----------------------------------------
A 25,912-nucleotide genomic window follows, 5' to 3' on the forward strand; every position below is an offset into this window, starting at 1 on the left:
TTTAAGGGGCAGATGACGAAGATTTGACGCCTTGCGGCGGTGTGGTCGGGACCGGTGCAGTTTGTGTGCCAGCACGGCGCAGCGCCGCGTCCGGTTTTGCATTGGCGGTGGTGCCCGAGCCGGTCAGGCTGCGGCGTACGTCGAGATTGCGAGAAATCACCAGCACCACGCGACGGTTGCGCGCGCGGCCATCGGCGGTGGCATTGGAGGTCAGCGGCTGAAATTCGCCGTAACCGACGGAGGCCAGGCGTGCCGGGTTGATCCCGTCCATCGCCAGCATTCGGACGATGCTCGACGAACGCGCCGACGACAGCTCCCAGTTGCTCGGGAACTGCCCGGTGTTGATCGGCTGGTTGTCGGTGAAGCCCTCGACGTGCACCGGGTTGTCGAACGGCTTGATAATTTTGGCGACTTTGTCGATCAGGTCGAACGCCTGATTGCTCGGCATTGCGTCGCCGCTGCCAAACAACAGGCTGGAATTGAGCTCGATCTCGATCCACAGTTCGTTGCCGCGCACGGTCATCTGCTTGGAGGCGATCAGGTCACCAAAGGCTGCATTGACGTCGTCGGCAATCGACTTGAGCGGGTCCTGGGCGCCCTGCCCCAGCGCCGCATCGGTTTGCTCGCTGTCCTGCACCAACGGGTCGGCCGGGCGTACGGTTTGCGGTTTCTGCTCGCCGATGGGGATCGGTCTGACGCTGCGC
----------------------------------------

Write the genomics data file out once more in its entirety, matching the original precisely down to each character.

A 25,912-nucleotide genomic window follows, 5' to 3' on the forward strand; every position below is an offset into this window, starting at 1 on the left:
TTTAAGGGGCAGATGACGAAGATTTGACGCCTTGCGGCGGTGTGGTCGGGACCGGTGCAGTTTGTGTGCCAGCACGGCGCAGCGCCGCGTCCGGTTTTGCATTGGCGGTGGTGCCCGAGCCGGTCAGGCTGCGGCGTACGTCGAGATTGCGAGAAATCACCAGCACCACGCGACGGTTGCGCGCGCGGCCATCGGCGGTGGCATTGGAGGTCAGCGGCTGAAATTCGCCGTAACCGACGGAGGCCAGGCGTGCCGGGTTGATCCCGTCCATCGCCAGCATTCGGACGATGCTCGACGAACGCGCCGACGACAGCTCCCAGTTGCTCGGGAACTGCCCGGTGTTGATCGGCTGGTTGTCGGTGAAGCCCTCGACGTGCACCGGGTTGTCGAACGGCTTGATAATTTTGGCGACTTTGTCGATCAGGTCGAACGCCTGATTGCTCGGCATTGCGTCGCCGCTGCCAAACAACAGGCTGGAATTGAGCTCGATCTCGATCCACAGTTCGTTGCCGCGCACGGTCATCTGCTTGGAGGCGATCAGGTCACCAAAGGCTGCATTGACGTCGTCGGCAATCGACTTGAGCGGGTCCTGGGCGCCCTGCCCCAGCGCCGCATCGGTTTGCTCGCTGTCCTGCACCAACGGGTCGGCCGGGCGTACGGTTTGCGGTTTCTGCTCGCCGATGGGGATCGGTCTGACGCTGCGC